In the original working of the web, the web browser (client software... Firefox, Internet Explorer, etc.) contacts a web server and asks for a web page. Once the web browser loaded the web page, it stopped talking to the server.
Later, with AJAX, the web browser could tell the server, "Hey, I would like to update this section of the web page." Things sped up a little bit, but it was still the web browser requesting something from the web server.
With Comet and other psuedo-push technologies, the web browser and the web server could begin talking with each other, and the web server could send new data that it wanted to send. It worked sort of like this:
Web Browser: I'm going to keep this line open in case you have some stuff to send me. Web Server: Okay. Check on me. Web Browser: You got anything yet? Web Server: No. Web Browser: You got anything yet? Web Server: No Web Browser: You got anything yet? Web Server: Yep, here it is.
The difficulty with that technology is that the web browser kept having to ask (in technical terms, the word is poll) the server for new information. With WebSockets, it'll look a bit more like this.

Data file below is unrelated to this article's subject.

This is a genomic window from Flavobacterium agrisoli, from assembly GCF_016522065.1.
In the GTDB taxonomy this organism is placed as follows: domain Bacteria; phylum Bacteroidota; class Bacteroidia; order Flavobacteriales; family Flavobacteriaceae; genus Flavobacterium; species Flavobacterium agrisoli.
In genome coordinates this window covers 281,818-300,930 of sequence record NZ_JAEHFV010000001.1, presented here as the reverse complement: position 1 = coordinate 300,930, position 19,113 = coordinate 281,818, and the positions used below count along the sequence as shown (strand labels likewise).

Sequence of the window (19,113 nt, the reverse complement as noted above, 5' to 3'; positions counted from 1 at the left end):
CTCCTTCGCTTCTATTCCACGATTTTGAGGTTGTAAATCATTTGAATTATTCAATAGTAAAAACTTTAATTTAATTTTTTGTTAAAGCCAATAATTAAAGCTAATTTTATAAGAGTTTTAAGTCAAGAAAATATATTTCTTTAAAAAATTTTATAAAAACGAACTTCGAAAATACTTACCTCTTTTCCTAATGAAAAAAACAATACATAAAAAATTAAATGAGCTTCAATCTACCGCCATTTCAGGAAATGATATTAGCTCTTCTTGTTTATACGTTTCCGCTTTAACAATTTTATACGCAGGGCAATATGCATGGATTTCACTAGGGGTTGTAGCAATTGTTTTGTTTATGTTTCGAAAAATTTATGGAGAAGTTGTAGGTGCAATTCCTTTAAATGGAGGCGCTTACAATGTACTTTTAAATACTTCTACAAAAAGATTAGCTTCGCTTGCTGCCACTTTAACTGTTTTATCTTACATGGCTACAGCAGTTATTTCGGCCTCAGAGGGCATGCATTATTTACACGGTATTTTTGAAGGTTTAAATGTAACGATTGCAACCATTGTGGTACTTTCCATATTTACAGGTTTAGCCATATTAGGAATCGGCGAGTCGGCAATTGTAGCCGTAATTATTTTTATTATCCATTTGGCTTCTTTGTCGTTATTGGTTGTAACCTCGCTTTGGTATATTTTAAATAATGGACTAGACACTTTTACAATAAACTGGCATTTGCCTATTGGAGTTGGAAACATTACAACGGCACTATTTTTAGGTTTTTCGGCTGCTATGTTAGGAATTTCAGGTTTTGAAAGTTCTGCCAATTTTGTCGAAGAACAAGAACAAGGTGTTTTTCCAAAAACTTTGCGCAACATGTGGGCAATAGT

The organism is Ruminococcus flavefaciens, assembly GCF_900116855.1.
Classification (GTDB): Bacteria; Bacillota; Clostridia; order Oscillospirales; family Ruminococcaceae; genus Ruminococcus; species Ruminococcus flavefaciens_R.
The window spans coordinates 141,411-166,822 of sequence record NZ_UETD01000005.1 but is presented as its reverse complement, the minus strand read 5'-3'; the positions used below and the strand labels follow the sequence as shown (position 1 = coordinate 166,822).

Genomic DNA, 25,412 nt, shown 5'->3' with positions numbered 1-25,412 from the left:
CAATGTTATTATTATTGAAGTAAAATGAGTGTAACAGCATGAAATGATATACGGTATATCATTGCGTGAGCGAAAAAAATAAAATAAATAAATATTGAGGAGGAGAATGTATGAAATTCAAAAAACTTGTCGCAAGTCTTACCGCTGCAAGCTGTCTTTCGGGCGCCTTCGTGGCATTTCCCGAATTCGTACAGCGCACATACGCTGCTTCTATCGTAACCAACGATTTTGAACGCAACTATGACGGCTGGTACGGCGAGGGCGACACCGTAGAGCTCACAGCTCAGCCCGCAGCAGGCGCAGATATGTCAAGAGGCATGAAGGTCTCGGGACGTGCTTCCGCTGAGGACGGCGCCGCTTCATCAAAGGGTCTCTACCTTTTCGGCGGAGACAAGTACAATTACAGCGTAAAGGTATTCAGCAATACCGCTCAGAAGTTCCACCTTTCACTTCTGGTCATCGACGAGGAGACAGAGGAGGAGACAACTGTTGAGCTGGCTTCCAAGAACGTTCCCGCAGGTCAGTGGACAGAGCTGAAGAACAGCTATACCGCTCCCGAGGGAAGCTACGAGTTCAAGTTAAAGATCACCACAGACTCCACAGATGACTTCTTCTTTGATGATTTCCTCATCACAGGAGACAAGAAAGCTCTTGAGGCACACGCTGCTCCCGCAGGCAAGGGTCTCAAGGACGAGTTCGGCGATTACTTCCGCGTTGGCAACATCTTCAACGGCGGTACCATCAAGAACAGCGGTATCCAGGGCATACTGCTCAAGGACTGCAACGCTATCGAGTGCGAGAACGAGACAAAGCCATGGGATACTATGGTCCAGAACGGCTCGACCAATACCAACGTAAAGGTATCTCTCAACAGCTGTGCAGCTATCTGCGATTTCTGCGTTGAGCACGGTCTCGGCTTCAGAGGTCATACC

Web Browser: I'm going to open up this line in case you have some stuff to send me. Just let me know when you do. Web Server: I'll let you know when I do. [ time passes ] Web Server: Browser, I've got something for you!
With WebSockets, the web browser and server get to relax a little more. Now you see its power and benefit. Web Sockets will be more efficient and less bandwidth consuming than Comet-based applications.
WebSockets are still finishing development. And older browsers won't get an automatic upgrade. Web sites that choose to use WebSockets will have to use plug-ins or fallback software to accomplish the same goal because while Internet Explorer 9 might support WebSockets, chances are Internet Explorer 8 won't. Nothing is ever perfect!
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